TA-TAs at The Frame
Boobies. Melons. Twins. Fun Cushions. “TA-TAs.” That’s the title of the newest exhibit to hit The Frame, focused on what is arguably the most prominent part of the female anatomy. “TA-TAs,” designed by fifth-year architecture majors Nina Barbuto and Jenna Kappelt, opened last Friday night.
Family, friends, and art lovers milled about the exhibit, chatting about the fact that the show was, indeed, all about breasts. “It’s something that we both wanted to show in our work, but it’s hard to show in architecture. But at the same time, there are still architectural aspects to the art,” said Barbuto. Everything was planned down to the very last detail; even the food took on the theme of breasts.
Visitors were invited to take a sip of wine-filled bags mounted on the wall, with nipples as taps. The walls were also decorated with photos and drawings, each showing an element of architecture or machinery that took the shape of breasts. Bean-bag chairs (with painted nipples) faced a looped video of a woman’s cleavage exploding out of her shirt. Next to the video presentation, there was a table with place settings in which the bowls, knives, forks, and spoons were all in the form of breasts.
Overhead, a canopy of bras netted together stretched halfway across the room. “Being in architecture, it’s hard to remove yourself from defining spaces,” Kappelt said. At least 30 bras of different brands, shapes, sizes, colors, and styles were hooked together to form the canopy. “A lot of the bras are ours,” she said. “We also just started asking our friends and people in our studios and they donated them.”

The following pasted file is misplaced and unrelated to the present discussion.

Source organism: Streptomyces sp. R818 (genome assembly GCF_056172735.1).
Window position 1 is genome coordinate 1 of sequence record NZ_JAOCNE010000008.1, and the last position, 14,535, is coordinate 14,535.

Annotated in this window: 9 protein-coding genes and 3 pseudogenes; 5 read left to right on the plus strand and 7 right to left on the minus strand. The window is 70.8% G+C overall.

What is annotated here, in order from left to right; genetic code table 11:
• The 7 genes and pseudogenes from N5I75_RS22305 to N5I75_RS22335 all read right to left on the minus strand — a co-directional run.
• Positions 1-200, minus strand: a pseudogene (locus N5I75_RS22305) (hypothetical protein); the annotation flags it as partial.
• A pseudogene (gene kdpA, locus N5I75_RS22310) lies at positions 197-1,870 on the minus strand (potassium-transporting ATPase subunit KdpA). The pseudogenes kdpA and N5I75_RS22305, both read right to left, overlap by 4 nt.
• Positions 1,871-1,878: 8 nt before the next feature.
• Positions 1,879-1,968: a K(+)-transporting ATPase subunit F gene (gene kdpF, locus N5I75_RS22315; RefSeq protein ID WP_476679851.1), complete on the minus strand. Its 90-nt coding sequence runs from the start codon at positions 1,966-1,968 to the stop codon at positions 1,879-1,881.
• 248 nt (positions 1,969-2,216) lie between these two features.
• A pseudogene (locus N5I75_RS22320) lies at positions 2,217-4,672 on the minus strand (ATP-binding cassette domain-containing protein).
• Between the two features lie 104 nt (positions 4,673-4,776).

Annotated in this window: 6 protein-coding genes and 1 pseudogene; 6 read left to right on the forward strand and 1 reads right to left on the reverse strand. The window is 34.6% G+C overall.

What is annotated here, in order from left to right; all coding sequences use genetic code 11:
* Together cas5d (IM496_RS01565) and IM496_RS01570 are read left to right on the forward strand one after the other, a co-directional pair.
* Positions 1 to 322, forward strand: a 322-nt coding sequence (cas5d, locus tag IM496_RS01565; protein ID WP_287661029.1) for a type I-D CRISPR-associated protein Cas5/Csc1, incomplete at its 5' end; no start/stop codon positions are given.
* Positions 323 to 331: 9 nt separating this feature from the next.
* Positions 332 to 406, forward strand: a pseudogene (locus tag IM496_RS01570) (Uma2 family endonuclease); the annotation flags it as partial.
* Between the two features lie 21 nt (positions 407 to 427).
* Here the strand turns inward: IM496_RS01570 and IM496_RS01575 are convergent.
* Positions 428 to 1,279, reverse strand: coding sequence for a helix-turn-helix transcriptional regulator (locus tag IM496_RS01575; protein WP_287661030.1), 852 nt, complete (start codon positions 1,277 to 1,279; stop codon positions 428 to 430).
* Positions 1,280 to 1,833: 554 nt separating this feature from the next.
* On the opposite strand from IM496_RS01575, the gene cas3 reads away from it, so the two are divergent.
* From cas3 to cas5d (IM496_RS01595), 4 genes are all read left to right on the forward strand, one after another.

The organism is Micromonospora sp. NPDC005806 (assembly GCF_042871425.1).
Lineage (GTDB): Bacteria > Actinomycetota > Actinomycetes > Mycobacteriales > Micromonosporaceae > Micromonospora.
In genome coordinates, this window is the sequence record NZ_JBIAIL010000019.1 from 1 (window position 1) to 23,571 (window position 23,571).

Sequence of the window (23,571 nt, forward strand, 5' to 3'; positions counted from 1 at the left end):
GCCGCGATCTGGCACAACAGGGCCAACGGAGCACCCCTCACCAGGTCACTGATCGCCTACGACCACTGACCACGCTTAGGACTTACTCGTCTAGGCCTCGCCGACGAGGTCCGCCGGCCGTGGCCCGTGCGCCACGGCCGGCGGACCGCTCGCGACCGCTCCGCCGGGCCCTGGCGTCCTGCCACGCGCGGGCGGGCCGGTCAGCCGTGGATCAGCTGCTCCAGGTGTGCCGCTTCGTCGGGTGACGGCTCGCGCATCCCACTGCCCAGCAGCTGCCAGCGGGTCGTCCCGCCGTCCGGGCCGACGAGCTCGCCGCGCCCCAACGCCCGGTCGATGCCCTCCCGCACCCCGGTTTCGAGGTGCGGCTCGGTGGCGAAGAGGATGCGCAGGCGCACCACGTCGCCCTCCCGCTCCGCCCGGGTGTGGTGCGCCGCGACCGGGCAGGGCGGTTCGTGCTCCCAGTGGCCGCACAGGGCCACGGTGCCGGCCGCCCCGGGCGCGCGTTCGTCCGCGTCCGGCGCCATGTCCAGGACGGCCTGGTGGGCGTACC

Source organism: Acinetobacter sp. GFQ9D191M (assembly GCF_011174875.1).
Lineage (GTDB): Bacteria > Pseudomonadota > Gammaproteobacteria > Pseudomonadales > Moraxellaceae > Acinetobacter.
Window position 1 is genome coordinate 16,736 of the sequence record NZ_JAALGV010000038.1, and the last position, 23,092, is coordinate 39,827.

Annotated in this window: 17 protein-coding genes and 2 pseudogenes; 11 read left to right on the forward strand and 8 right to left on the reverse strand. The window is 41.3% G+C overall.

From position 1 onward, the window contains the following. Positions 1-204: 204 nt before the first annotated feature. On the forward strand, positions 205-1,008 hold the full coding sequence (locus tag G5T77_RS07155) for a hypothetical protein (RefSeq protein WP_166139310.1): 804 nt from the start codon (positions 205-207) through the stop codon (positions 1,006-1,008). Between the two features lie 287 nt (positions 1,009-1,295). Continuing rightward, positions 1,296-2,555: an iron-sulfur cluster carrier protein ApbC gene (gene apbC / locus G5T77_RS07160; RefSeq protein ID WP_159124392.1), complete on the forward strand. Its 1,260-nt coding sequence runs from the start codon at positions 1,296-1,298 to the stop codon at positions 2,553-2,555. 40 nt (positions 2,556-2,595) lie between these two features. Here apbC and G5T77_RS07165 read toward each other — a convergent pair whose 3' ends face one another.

Creating a border around the entire main room, a banner featured Kappelt’s and Barbuto’s breast-prints. Neither of the artists was self-conscious about this part of the exhibit. “For anyone who knows us, it’s not exposing any more than we would in our personal lives,” Kappelt said. In the other room, whose walls were covered with white paper, visitors of either gender had the opportunity to contribute their own breast-prints. Prints varying in shape and size adorned the walls in various colors, peppered with names and phrases. Visitors could also put their faces in a cutout and be photographed next to a breast.
The awareness wall, the most powerful part of the display, featured graphic images of women in various stages of breast cancer, from untreated infections to post-chemotherapy. The photos were startling illustrations of cancer-ridden breasts, flesh eaten away, surgery scars, and seemingly normal inflammations gone awry. Most people found them so horrible that they couldn’t help but look on with unwavering stares. “You hear about breast cancer, but you don’t know if it’s really scary,” Kappelt said. The artists had originally planned to put the photos up against a landscape background, but felt that the white walls made them stand out and elicited a greater viewer response.
Strategically placed in the center of all the pictures were the typical breast examination instructions that are available at almost every health clinic, but with flair. The hand-illustrated tutorial was created in a style similar to that of a comic strip. The written instructions were simple, lacking the impersonal medical tone. The instructions were appropriately titled “Touching yourself for happier boobs.”
“Jenna made it fun to touch yourself,” explained Barbuto. “Usually you go to the doctor and get the examination instructions and you’re like ‘Oh, I don’t want to touch myself; these pamphlets are boring and weird and in black and white.’ But [you need to] touch yourself because your body’s going to hate you if you don’t and you get cancer.”
Breast cancer is a rising epidemic. Over 215,000 American women get breast cancer every year, and worldwide it is the second most fatal cancer in women. One in eight women will get breast cancer today, up from one in 20 in 1960.
Despite the comedy and occasional awkwardness of the topic, both Barbuto and Kappelt made an active decision to address a somber topic. The artists showed that however funny and playful a topic breasts may seem, breast cancer is serious, though preventable through awareness and vigilance. “It’s a celebration of breasts,” Kappelt said, “but you can’t understand them unless you know how you can lose them.”